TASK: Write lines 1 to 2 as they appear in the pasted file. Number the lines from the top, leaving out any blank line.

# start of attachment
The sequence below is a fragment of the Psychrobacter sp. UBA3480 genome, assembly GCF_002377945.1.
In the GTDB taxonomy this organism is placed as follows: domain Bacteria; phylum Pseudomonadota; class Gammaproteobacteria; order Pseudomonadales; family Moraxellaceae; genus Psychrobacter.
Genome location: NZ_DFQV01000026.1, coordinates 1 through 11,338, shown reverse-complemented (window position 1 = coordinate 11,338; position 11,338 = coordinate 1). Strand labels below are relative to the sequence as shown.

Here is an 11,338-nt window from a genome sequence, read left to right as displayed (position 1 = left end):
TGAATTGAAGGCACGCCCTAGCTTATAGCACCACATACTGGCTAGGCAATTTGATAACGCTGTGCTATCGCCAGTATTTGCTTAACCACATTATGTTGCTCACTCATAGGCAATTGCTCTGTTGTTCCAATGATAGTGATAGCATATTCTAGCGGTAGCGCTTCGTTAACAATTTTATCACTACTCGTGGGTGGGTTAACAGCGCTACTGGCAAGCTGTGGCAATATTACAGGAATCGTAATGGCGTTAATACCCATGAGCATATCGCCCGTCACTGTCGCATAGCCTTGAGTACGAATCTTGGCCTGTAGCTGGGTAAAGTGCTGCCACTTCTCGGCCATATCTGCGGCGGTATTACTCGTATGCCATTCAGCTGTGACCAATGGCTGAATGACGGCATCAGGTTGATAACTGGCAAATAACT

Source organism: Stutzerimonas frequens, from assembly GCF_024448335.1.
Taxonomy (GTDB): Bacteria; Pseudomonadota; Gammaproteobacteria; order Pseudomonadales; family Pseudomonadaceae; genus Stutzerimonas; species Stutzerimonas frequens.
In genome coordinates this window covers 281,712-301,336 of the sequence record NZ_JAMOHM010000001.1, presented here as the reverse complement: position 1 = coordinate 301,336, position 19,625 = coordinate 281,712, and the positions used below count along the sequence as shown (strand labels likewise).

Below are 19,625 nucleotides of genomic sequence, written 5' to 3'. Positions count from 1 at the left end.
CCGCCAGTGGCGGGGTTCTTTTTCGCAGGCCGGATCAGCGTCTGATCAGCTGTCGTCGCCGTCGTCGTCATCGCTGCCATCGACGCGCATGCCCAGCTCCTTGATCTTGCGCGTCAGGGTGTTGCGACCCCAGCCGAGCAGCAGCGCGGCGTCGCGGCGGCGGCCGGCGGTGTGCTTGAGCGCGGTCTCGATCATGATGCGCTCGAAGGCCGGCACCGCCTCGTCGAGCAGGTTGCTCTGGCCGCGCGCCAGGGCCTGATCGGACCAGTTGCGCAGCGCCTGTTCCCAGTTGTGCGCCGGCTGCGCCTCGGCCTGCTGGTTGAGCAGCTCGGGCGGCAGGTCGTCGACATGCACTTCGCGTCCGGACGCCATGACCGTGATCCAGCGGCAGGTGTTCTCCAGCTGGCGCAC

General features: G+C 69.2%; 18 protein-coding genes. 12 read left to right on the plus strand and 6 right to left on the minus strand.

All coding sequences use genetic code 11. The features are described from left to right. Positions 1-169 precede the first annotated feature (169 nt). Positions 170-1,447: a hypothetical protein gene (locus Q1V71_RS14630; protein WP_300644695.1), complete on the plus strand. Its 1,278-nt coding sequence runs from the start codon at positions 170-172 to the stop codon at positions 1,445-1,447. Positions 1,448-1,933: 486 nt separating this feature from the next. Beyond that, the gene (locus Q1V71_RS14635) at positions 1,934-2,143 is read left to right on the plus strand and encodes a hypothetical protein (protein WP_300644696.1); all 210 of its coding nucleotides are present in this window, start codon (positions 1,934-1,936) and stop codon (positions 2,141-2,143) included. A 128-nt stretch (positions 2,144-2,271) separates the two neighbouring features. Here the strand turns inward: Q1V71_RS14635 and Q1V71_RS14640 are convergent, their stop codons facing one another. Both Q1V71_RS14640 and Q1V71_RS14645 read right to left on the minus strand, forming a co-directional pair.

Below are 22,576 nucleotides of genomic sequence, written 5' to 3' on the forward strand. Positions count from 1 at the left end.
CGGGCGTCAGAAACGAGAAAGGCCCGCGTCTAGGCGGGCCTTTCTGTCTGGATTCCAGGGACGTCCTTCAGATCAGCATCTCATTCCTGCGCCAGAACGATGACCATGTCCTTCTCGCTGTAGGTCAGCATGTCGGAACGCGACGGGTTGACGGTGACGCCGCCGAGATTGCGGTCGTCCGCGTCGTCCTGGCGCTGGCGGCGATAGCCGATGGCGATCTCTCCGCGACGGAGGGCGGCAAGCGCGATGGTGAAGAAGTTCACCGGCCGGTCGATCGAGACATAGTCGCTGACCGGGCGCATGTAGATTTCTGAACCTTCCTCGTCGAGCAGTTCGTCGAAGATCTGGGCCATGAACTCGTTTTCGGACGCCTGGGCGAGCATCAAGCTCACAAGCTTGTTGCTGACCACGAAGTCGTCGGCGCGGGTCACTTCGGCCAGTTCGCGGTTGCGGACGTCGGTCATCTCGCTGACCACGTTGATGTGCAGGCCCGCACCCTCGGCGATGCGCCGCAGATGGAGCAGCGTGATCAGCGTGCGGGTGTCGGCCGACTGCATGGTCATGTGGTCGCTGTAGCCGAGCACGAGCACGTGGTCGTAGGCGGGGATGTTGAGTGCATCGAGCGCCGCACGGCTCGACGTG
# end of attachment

The sequence below is a fragment of the Psychrobacter sp. UBA3480 genome, assembly GCF_002377945.1.
In the GTDB taxonomy this organism is placed as follows: domain Bacteria; phylum Pseudomonadota; class Gammaproteobacteria; order Pseudomonadales; family Moraxellaceae; genus Psychrobacter.